123. D.K. Metcalf, WR, SEA
The Case For: Metcalf is going to be a matchup nightmare for NFL defenses -- he's a 6-foot-3 beast with sub-4.4 speed! No doubt he's not a polished route runner, but he is a physically dominant receiver who can fly. The Seahawks claim they want to push the ball downfield more in 2019, making Metcalf an easy target for Russell Wilson to lock in on. Wilson happens to be one of the league's top deep-ball passers, ranking among the top six in QB rating on long tosses in three of the past four years according to Pro Football Focus. And you can't squabble with the late-round price tag on Metcalf, either.
The Case Against: Let's be real, Metcalf looks like an Adonis but doesn't play like one. It's not like Seattle has been a breeding ground for receiver development, either. Last season was the first time in five years a non-slot receiver connected for over 725 yards from Wilson. As for the Seahawks attacking downfield more, Fantasy managers should see it to believe it -- this team likes running the ball. Normally there's no such thing as a bad late-round pick, but in this case there are better first- and second-year players who have more upside than a buff receiver with a limited skill-set.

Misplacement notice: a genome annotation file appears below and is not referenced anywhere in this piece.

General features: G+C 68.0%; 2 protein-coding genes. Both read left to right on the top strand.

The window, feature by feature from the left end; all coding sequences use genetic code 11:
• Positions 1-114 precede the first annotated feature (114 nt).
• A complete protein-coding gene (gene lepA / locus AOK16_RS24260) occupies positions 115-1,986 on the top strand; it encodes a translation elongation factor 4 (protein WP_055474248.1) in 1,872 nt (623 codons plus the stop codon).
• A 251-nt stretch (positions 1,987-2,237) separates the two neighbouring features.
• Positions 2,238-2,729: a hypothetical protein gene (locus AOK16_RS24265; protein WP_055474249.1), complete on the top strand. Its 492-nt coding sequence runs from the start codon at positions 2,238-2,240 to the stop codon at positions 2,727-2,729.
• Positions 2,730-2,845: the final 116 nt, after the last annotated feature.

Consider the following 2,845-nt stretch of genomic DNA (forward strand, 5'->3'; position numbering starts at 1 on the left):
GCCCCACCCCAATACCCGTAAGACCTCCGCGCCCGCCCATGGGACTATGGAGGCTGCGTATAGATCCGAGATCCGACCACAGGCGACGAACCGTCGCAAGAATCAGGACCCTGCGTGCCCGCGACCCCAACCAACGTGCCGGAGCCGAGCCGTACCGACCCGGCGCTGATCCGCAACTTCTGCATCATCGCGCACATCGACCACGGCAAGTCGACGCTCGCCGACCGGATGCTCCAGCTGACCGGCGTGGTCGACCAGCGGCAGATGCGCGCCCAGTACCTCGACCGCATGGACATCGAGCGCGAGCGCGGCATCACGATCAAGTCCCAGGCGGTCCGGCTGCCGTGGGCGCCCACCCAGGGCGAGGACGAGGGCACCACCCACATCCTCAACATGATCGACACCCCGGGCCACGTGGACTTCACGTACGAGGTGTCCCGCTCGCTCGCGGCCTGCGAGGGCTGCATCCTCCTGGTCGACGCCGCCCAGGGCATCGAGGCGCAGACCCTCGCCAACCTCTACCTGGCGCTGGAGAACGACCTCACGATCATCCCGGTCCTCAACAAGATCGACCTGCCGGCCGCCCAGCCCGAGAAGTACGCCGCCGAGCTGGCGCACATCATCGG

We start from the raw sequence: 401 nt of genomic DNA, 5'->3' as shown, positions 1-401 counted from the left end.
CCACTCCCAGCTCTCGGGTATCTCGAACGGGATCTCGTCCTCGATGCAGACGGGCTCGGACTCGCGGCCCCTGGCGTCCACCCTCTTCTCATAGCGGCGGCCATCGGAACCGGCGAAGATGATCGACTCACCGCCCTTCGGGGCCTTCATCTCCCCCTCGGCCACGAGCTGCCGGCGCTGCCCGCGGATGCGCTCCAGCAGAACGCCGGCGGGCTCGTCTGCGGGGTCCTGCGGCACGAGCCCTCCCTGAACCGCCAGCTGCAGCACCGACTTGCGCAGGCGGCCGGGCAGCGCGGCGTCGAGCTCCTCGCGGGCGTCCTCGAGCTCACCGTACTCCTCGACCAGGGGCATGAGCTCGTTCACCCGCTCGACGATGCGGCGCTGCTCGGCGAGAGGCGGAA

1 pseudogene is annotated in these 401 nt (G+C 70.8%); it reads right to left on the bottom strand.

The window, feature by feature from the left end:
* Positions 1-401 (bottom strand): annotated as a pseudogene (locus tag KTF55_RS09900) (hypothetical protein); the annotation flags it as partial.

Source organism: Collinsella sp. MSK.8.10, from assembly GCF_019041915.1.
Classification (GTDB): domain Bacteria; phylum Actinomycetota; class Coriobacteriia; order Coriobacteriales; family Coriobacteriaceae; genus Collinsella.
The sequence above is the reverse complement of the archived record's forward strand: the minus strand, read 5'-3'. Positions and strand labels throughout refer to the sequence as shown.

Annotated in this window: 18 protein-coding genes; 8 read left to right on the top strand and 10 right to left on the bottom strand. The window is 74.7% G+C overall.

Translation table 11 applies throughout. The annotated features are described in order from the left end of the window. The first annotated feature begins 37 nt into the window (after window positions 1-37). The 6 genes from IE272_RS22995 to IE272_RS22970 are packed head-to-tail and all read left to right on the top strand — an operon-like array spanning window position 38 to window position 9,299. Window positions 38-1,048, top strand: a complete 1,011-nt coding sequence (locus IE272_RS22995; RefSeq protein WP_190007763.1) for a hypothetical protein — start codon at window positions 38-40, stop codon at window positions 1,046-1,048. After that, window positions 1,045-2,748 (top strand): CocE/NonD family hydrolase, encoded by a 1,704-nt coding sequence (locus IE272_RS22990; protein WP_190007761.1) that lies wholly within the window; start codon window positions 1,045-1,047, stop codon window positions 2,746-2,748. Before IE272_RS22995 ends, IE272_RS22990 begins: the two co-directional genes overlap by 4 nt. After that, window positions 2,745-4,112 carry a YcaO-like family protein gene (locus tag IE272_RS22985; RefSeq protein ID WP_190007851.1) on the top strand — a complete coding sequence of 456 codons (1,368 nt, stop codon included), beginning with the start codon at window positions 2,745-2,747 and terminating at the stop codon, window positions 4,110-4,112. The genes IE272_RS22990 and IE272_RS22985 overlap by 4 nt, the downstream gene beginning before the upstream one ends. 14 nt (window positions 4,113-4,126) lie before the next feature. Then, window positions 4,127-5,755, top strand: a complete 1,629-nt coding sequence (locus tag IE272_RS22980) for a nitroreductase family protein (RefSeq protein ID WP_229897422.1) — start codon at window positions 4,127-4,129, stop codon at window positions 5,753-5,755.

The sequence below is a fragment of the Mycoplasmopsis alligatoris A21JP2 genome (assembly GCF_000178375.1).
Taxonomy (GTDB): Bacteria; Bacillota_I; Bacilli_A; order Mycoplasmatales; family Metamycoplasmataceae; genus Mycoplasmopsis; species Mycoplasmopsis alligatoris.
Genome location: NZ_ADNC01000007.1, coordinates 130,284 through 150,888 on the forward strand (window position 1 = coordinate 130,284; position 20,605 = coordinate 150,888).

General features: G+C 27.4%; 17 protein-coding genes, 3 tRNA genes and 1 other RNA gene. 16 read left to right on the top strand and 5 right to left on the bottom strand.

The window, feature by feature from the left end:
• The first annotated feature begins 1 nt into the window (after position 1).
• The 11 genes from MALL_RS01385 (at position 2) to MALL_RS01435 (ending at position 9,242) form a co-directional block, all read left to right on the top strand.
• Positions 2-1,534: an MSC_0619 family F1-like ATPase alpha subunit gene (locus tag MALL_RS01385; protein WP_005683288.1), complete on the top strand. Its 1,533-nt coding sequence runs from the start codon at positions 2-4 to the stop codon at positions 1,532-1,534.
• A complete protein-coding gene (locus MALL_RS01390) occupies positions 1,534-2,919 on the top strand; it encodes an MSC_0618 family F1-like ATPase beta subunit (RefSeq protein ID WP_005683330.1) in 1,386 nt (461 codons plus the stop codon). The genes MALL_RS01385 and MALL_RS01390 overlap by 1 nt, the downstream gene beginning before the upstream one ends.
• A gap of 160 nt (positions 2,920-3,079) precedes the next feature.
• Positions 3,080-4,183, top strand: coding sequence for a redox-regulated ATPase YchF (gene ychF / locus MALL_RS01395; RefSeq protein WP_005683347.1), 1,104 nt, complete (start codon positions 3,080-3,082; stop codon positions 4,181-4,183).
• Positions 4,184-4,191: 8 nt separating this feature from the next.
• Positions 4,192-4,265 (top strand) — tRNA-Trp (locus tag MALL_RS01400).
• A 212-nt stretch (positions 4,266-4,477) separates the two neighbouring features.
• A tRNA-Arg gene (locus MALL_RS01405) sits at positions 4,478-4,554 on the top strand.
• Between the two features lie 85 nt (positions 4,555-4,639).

122. Jamaal Williams, RB, GB
The Case For: The role of Aaron Rodgers' running back has been lucrative for Fantasy over the years. Though Williams has struggled efficiency-wise in his young career, running back efficiency is notoriously fickle, and the situation is great if he finds himself getting significant touches. Through two seasons, Williams has averaged over 20 PPR points in the seven games he's seen 20-plus touches, though six of those games came back in 2017.